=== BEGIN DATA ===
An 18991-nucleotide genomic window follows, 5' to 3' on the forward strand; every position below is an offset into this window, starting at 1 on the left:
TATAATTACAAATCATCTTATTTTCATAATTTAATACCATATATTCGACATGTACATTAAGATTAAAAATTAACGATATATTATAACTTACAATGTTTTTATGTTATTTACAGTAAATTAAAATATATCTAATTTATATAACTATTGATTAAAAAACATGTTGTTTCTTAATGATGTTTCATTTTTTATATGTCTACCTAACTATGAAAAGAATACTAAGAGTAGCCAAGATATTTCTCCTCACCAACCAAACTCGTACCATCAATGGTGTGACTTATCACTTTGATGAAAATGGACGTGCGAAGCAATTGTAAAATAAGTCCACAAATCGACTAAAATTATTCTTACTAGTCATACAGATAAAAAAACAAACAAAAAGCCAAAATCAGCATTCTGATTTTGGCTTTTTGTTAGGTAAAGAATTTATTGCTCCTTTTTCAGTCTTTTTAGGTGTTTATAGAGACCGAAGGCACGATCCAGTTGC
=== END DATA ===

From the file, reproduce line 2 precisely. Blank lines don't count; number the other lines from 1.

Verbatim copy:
TATAATTACAAATCATCTTATTTTCATAATTTAATACCATATATTCGACATGTACATTAAGATTAAAAATTAACGATATATTATAACTTACAATGTTTTTATGTTATTTACAGTAAATTAAAATATATCTAATTTATATAACTATTGATTAAAAAACATGTTGTTTCTTAATGATGTTTCATTTTTTATATGTCTACCTAACTATGAAAAGAATACTAAGAGTAGCCAAGATATTTCTCCTCACCAACCAAACTCGTACCATCAATGGTGTGACTTATCACTTTGATGAAAATGGACGTGCGAAGCAATTGTAAAATAAGTCCACAAATCGACTAAAATTATTCTTACTAGTCATACAGATAAAAAAACAAACAAAAAGCCAAAATCAGCATTCTGATTTTGGCTTTTTGTTAGGTAAAGAATTTATTGCTCCTTTTTCAGTCTTTTTAGGTGTTTATAGAGACCGAAGGCACGATCCAGTTGC